A classic cricketing comedy about clubhouse capers in Middle England had audiences bowled over.
Outside Edge brought new meaning to the phrase “leg over wicket” as the Garrick stepped up to the crease to perform Richard Harris’s popular play.
The cheeky tale of life, love and dysfunctional relationships at a suburban cricket club brought waves of laughter to the ACE Centre – and certainly smashed a few boundaries.
The play, popularised by a 1990s TV show starring Brenda Blethyn, Timothy Spall and Robert Daws, focuses on a team of mediocre middle aged cricketers and their long-suffering wives.
Club captain Roger is obsessed by the game and, alongside his dutiful wife Miriam who provides the afternoon teas, plans for the day’s match with rivals British Railways Maintencance Division Yeading East.
Batsman Bob turns up, torn between his first wife and his second wife Ginnie but finds himself on a sticky wicket when she arrives unannounced to see him play.
Dennis the suave-talking, randy old letch will try it on with anyone in the pavilion – even formidable bricklayer Maggie who is the larger-than-life new wife of mummy’s boy Kevin.
Toff solicitor Alex is determined to hit 50 showing off to his latest squeeze and poledancer Sharon.
Extra-marital shenanigans, male rivalries and relationship breakdowns among the main characters soon supercede the cricket with hilarious consequences.
Neil Tranmer put on a brilliant display as captain Roger which was matched by on-stage wife Miriam, played by Susan Mullen.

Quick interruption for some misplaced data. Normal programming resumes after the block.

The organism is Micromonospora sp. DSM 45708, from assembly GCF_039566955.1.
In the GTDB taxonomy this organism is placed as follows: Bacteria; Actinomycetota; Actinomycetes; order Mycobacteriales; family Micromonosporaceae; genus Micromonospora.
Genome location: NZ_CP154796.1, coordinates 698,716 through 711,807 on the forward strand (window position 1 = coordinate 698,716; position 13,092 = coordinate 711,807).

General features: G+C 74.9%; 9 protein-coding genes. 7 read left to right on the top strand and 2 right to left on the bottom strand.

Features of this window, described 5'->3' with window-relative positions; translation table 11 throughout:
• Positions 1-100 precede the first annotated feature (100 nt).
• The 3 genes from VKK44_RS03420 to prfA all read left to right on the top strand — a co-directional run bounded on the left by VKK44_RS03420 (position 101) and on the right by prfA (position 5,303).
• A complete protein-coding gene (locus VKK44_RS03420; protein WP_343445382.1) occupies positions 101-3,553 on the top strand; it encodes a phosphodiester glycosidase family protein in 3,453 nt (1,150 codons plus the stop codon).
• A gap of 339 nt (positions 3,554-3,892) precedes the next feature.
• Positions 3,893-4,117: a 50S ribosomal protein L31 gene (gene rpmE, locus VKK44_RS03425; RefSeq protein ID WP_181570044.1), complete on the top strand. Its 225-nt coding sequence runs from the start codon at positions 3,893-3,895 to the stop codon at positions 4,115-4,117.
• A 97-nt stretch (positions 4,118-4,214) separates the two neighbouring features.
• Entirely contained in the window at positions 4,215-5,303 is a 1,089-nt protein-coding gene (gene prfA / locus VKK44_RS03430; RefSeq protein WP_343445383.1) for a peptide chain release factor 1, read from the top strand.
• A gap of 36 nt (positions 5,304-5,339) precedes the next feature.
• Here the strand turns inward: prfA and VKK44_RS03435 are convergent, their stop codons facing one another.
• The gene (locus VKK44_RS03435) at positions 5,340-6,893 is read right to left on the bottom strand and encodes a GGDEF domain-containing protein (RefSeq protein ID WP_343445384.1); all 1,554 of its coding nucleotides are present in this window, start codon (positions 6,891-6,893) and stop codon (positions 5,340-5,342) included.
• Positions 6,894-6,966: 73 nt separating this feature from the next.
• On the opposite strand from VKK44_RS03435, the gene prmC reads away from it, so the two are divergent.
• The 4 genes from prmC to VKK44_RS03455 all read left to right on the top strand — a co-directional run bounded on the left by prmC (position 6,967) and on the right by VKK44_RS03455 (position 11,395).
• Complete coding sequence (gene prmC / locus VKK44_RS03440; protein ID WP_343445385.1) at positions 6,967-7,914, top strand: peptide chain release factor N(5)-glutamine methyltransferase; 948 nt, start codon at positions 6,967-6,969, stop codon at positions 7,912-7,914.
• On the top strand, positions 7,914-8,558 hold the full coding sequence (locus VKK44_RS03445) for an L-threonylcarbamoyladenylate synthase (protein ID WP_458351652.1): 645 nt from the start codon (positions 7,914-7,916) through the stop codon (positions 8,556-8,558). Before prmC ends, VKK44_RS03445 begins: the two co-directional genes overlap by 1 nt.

Roger is enthusiastic and fastidious and Miriam prim and proper. The pair appear the perfect married couple - but the veneer of lovey-dovey harmony soon slips.
Ken Entwistle gives a memorable performance as Bob who turns up at the game drunk and gets more and more drunk, outspoken and belligerent.
Witty one line quips between Bob and disgruntled wife Ginnie, played by Pauline Hartley, had the crowd laughing.
But it was the hilarious dynamic between Kevin (Stephen Dixon) and Maggie (Angela Foulds) that really had the audience in stitches.
Foulds as Maggie, clad in high heels, fur coat and leopard skin leggings, looked and sounded like something from Only Fools and Horses and commanded the stage. She was domineering, strong and masculine and Dixon was precious and mollycoddled in a laugh-a-minute tole reversal.
The couple bickered, sniped, smooched and flirted in the most slapstick of fashions.
The whole performance proved a match-winning innings that hit the audience for six!